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Illinois-PSU wrapup...

October 9, 2010 - Ray Eckenrode
Blogger’s note: We’re done with the quarter-by-quarter game summaries. Twitter has made that kind of thing obsolete. Wisecracks and snappy analysis can be delivered now in real time so if you’re not using Twitter, you should start. You can check out our wisecracks and snappy analysis from Saturday’s game by visiting www.twitter.com/15MinutesBlog. What we’re going to do moving forward for both PSU and Steelers games is a quick-hitting postgame blog that focuses on analysis.

The headline:

HOMELY-COMING

PSU throttled in one of the ugliest losses of the Paterno Era

It was over when:

Penn State opened the second half with the same off tackle run to Evan Royster that they opened the game with. We’ll say it ‘til we’re blue in the face: You have to throw at least half the time on first down when you have a young quarterback. Penn State ran on five of its first seven first downs. One of the two first-down passes went for an 80-yard touchdown.

Play of the day:

Nate Bussey’s athletic Pick 6 at 9:39 of the second quarter put the Lions in a two-possession hole from which they’d never recover. After two ineffective running plays, Bussey was able to diagnose the predictable swing pass Bolden was trying to throw on the third-down play.

Sweet tweets:

@15MinutesBlog: Like the #PSU season, my phone is dying.

@YDRPennState: Time to move Chaz Powell to the defensive line?

@NotCarlotta: Off to drink myself into a stupor, not a Stupar.

Hot topic:

Rob Bolden has unquestionably regressed. But the situation is exacerbated by the fact that the Penn State offensive coaching staff is clearly incapable of putting Bolden in position to succeed. Consider the Lions’ first trip into the red zone Saturday, which was going swimmingly after a nice quick pitch to Silas Redd went for eight yards and set PSU up with a 2nd-and-2 at the Illinois 5. Another run by Redd was clearly the safe call and what Illinois expected. A play-action fake to Redd with some rollout action would certainly surprise Illinois and perhaps give Bolden an opportunity to pass or run for a touchdown. Instead, the Lions did what everyone expected them to do, handed the ball to Redd for no gain, leaving themselves a 3rd-and-2, which is a predictable passing down, which is exactly what they had Bolden do, surprising no one and resulting in Bolden throwing the ball away when no one was open.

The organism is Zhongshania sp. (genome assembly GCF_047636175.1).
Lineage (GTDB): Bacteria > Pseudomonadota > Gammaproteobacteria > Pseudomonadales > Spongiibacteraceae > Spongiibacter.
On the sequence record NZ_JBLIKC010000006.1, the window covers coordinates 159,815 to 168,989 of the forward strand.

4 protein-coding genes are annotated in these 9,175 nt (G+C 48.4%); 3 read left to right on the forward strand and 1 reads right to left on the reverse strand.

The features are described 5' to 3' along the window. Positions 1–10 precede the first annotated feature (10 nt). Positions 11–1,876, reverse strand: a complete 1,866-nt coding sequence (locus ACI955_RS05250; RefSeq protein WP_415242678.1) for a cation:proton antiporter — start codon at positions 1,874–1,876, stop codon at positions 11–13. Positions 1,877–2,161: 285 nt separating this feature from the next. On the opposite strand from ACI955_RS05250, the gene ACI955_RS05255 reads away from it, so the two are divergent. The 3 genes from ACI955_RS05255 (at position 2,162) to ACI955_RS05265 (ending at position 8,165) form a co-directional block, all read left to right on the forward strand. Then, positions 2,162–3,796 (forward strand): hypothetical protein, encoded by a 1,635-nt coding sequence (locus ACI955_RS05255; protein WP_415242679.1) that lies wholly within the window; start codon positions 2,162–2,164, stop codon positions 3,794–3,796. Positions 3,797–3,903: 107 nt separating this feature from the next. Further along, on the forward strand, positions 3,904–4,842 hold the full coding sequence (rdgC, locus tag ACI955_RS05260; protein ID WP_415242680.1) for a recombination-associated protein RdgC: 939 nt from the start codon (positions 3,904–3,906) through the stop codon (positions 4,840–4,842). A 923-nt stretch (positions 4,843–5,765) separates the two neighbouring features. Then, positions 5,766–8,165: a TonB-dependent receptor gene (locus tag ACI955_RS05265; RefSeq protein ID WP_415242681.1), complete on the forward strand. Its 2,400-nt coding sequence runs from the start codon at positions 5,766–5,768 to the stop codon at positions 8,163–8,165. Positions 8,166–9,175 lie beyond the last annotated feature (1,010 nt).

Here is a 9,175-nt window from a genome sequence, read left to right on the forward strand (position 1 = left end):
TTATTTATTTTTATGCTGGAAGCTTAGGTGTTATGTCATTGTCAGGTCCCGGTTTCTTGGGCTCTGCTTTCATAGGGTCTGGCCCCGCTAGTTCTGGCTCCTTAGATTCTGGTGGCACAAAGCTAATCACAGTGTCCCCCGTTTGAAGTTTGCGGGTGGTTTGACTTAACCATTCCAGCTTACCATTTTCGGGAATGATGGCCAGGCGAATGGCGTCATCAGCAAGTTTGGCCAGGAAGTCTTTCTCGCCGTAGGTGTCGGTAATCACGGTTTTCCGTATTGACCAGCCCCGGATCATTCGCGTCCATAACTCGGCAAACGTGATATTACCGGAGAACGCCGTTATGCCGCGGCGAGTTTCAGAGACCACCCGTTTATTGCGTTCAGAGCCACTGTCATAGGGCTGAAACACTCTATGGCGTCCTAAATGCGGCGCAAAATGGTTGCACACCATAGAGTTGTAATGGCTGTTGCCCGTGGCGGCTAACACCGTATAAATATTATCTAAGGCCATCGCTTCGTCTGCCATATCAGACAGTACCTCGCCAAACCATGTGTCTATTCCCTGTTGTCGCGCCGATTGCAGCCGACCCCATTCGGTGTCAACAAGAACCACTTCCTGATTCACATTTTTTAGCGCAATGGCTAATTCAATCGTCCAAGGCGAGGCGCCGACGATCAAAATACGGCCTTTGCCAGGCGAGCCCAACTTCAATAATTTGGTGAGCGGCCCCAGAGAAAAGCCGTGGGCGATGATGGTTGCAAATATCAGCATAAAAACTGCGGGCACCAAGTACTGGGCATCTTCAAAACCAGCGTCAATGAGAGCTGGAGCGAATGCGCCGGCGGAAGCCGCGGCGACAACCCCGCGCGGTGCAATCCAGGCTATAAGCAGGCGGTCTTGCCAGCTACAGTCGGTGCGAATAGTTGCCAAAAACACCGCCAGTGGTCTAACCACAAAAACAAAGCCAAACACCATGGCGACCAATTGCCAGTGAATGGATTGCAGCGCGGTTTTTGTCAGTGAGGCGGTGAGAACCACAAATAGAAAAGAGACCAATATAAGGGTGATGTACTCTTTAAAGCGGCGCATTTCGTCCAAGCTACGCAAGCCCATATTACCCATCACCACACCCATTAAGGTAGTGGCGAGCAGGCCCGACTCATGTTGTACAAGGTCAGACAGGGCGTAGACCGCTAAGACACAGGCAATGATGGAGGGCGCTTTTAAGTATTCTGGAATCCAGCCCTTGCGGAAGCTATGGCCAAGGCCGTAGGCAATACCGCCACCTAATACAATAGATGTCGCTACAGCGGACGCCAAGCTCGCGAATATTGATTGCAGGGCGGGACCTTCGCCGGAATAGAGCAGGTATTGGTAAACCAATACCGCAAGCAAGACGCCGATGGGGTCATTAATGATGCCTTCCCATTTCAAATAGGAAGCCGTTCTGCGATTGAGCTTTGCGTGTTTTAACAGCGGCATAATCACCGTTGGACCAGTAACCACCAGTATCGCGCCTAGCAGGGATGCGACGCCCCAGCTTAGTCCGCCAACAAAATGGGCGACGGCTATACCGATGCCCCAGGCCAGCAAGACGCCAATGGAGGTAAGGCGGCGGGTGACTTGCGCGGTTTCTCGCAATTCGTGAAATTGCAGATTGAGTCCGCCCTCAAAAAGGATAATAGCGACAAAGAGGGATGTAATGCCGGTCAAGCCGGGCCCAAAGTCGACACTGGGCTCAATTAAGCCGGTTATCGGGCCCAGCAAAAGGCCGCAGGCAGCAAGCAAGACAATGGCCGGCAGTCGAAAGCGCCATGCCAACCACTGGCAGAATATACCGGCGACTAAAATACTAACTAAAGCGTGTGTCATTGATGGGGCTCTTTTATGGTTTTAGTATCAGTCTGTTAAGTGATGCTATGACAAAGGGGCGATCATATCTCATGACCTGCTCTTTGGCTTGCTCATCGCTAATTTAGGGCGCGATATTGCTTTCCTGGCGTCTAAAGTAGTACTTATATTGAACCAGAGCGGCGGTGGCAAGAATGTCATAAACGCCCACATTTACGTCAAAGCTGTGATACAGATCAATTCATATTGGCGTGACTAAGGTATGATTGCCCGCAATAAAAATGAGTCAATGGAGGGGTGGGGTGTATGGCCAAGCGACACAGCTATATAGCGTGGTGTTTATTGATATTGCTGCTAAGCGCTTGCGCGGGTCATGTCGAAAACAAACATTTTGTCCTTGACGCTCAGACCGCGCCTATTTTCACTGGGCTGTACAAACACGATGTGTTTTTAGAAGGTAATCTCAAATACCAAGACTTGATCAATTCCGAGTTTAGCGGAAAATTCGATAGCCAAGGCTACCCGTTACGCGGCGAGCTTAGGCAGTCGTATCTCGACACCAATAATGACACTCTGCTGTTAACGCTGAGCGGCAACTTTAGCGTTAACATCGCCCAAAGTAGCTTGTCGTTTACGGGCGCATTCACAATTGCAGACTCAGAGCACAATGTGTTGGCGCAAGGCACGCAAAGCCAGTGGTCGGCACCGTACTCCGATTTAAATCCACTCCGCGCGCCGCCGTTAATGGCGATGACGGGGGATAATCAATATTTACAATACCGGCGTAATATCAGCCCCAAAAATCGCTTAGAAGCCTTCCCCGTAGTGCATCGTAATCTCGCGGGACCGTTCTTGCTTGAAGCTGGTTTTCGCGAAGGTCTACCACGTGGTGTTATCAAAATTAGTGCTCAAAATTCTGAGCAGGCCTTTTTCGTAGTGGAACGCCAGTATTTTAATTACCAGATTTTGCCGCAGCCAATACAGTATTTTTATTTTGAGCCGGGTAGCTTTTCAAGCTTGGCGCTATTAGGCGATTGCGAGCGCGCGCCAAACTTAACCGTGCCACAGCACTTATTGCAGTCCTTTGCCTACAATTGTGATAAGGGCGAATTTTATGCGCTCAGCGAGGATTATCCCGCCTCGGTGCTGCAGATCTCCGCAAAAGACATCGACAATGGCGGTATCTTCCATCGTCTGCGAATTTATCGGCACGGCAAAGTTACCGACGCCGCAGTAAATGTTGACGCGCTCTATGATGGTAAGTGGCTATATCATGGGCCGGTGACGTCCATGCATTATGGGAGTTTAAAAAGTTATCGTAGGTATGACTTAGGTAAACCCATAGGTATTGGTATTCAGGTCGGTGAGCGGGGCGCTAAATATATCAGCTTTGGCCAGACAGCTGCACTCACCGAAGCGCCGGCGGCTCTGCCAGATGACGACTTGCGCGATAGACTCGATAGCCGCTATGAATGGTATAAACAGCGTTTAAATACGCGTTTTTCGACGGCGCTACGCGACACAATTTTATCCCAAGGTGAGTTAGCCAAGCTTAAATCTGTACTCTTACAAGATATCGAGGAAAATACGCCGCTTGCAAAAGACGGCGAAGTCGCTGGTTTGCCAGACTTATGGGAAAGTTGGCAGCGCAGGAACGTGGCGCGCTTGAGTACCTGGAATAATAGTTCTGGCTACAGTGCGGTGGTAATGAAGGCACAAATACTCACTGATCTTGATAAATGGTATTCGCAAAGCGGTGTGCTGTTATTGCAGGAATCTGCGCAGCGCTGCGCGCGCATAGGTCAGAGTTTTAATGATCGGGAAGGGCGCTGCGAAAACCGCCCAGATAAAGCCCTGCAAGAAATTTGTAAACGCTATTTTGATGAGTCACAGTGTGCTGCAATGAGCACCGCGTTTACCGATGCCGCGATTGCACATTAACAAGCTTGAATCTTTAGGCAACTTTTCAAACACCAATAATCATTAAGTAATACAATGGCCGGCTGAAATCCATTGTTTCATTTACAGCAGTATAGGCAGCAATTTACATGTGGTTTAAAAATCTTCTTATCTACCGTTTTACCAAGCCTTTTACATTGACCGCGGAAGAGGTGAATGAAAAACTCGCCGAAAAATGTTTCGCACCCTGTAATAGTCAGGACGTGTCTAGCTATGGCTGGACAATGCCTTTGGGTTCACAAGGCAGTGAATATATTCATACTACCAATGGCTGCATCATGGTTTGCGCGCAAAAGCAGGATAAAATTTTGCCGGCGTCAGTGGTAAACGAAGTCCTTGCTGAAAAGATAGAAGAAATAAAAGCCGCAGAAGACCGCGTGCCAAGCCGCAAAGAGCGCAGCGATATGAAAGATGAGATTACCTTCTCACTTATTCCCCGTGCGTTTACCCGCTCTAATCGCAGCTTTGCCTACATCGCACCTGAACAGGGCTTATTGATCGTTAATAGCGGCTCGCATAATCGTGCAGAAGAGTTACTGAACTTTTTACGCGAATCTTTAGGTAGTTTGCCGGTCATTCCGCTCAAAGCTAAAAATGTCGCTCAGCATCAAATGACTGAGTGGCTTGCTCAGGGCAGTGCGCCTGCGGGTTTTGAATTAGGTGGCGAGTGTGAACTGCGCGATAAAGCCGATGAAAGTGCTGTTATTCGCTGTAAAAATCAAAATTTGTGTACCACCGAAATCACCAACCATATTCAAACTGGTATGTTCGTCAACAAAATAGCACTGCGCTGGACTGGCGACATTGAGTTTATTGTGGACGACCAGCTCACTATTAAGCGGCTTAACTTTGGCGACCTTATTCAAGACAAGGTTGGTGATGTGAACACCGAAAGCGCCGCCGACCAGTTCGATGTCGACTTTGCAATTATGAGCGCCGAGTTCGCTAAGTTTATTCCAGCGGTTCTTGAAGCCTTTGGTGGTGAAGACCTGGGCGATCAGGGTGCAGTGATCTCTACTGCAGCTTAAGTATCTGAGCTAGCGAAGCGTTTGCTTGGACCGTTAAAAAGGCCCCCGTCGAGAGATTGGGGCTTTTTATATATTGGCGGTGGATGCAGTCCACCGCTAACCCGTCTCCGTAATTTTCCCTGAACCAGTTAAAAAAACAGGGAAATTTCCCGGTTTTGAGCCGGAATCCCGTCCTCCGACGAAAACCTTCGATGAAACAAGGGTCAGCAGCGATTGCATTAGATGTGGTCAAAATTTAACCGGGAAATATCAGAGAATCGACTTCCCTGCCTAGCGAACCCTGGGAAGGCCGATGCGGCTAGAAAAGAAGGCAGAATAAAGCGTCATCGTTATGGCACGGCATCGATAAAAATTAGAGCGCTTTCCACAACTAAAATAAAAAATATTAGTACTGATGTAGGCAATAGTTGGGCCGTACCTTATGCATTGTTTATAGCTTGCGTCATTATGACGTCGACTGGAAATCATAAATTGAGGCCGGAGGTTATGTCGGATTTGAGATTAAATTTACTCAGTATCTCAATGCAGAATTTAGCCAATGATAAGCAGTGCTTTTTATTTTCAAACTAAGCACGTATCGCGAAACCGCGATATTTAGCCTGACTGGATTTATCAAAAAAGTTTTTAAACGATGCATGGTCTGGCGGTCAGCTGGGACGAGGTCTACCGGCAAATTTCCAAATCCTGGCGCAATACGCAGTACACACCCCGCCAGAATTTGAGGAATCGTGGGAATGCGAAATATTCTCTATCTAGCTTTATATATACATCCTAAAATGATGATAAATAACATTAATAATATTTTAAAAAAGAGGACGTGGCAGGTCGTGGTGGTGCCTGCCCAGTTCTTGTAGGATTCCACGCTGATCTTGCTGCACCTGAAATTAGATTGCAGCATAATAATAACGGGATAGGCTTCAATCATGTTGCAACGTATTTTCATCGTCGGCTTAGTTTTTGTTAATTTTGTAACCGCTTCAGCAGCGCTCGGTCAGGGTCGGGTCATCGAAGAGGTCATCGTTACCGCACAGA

We were right:

Does Ron Zook read this blog? One week after we championed the halfback pass as an essential part of any red zone offense, the Illini cashed in a crucial touchdown on a perfectly executed halfback pass. Now, if only we could get Galen and Jaypa reading.

We were wrong:

Obviously, our hunch that Penn State was going to play a good game could not have been more off the mark.

 
 
 

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